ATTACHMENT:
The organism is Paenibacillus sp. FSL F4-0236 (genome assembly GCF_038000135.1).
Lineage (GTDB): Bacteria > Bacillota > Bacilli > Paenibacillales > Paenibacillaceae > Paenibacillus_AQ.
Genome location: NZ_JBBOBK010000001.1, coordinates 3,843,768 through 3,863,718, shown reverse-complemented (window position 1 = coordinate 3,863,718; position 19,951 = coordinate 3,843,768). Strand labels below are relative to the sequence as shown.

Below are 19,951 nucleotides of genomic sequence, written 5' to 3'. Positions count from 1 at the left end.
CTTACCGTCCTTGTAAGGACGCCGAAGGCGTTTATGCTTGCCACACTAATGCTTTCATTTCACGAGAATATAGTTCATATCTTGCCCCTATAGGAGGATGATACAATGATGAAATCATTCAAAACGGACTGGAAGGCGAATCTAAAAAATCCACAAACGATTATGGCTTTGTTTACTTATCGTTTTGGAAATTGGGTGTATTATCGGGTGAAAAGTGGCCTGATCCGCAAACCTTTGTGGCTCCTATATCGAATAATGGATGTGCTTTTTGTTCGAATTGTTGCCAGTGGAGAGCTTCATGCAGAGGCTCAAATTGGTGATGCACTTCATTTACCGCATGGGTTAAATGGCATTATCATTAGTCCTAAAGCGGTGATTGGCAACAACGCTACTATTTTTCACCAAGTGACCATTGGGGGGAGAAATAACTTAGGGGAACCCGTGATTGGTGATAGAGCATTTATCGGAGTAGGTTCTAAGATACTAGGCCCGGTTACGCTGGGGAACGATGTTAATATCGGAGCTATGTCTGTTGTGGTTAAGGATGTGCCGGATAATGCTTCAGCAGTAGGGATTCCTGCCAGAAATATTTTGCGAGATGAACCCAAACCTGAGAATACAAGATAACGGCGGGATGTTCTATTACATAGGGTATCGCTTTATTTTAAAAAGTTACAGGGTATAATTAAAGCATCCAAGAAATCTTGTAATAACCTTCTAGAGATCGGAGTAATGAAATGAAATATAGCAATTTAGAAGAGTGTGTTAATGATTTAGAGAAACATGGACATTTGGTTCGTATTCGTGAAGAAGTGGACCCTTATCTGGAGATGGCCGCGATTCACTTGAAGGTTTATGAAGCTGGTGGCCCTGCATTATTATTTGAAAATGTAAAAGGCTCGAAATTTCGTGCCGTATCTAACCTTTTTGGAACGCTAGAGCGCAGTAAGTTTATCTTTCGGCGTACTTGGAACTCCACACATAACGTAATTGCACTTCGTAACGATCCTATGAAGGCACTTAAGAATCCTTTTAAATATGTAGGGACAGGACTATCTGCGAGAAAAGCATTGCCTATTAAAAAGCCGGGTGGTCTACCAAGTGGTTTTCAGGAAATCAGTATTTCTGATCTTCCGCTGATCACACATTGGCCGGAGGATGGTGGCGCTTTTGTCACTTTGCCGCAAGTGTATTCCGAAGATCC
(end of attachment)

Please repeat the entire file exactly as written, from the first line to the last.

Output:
The organism is Paenibacillus sp. FSL F4-0236 (genome assembly GCF_038000135.1).
Lineage (GTDB): Bacteria > Bacillota > Bacilli > Paenibacillales > Paenibacillaceae > Paenibacillus_AQ.
Genome location: NZ_JBBOBK010000001.1, coordinates 3,843,768 through 3,863,718, shown reverse-complemented (window position 1 = coordinate 3,863,718; position 19,951 = coordinate 3,843,768). Strand labels below are relative to the sequence as shown.

Below are 19,951 nucleotides of genomic sequence, written 5' to 3'. Positions count from 1 at the left end.
CTTACCGTCCTTGTAAGGACGCCGAAGGCGTTTATGCTTGCCACACTAATGCTTTCATTTCACGAGAATATAGTTCATATCTTGCCCCTATAGGAGGATGATACAATGATGAAATCATTCAAAACGGACTGGAAGGCGAATCTAAAAAATCCACAAACGATTATGGCTTTGTTTACTTATCGTTTTGGAAATTGGGTGTATTATCGGGTGAAAAGTGGCCTGATCCGCAAACCTTTGTGGCTCCTATATCGAATAATGGATGTGCTTTTTGTTCGAATTGTTGCCAGTGGAGAGCTTCATGCAGAGGCTCAAATTGGTGATGCACTTCATTTACCGCATGGGTTAAATGGCATTATCATTAGTCCTAAAGCGGTGATTGGCAACAACGCTACTATTTTTCACCAAGTGACCATTGGGGGGAGAAATAACTTAGGGGAACCCGTGATTGGTGATAGAGCATTTATCGGAGTAGGTTCTAAGATACTAGGCCCGGTTACGCTGGGGAACGATGTTAATATCGGAGCTATGTCTGTTGTGGTTAAGGATGTGCCGGATAATGCTTCAGCAGTAGGGATTCCTGCCAGAAATATTTTGCGAGATGAACCCAAACCTGAGAATACAAGATAACGGCGGGATGTTCTATTACATAGGGTATCGCTTTATTTTAAAAAGTTACAGGGTATAATTAAAGCATCCAAGAAATCTTGTAATAACCTTCTAGAGATCGGAGTAATGAAATGAAATATAGCAATTTAGAAGAGTGTGTTAATGATTTAGAGAAACATGGACATTTGGTTCGTATTCGTGAAGAAGTGGACCCTTATCTGGAGATGGCCGCGATTCACTTGAAGGTTTATGAAGCTGGTGGCCCTGCATTATTATTTGAAAATGTAAAAGGCTCGAAATTTCGTGCCGTATCTAACCTTTTTGGAACGCTAGAGCGCAGTAAGTTTATCTTTCGGCGTACTTGGAACTCCACACATAACGTAATTGCACTTCGTAACGATCCTATGAAGGCACTTAAGAATCCTTTTAAATATGTAGGGACAGGACTATCTGCGAGAAAAGCATTGCCTATTAAAAAGCCGGGTGGTCTACCAAGTGGTTTTCAGGAAATCAGTATTTCTGATCTTCCGCTGATCACACATTGGCCGGAGGATGGTGGCGCTTTTGTCACTTTGCCGCAAGTGTATTCCGAAGATCC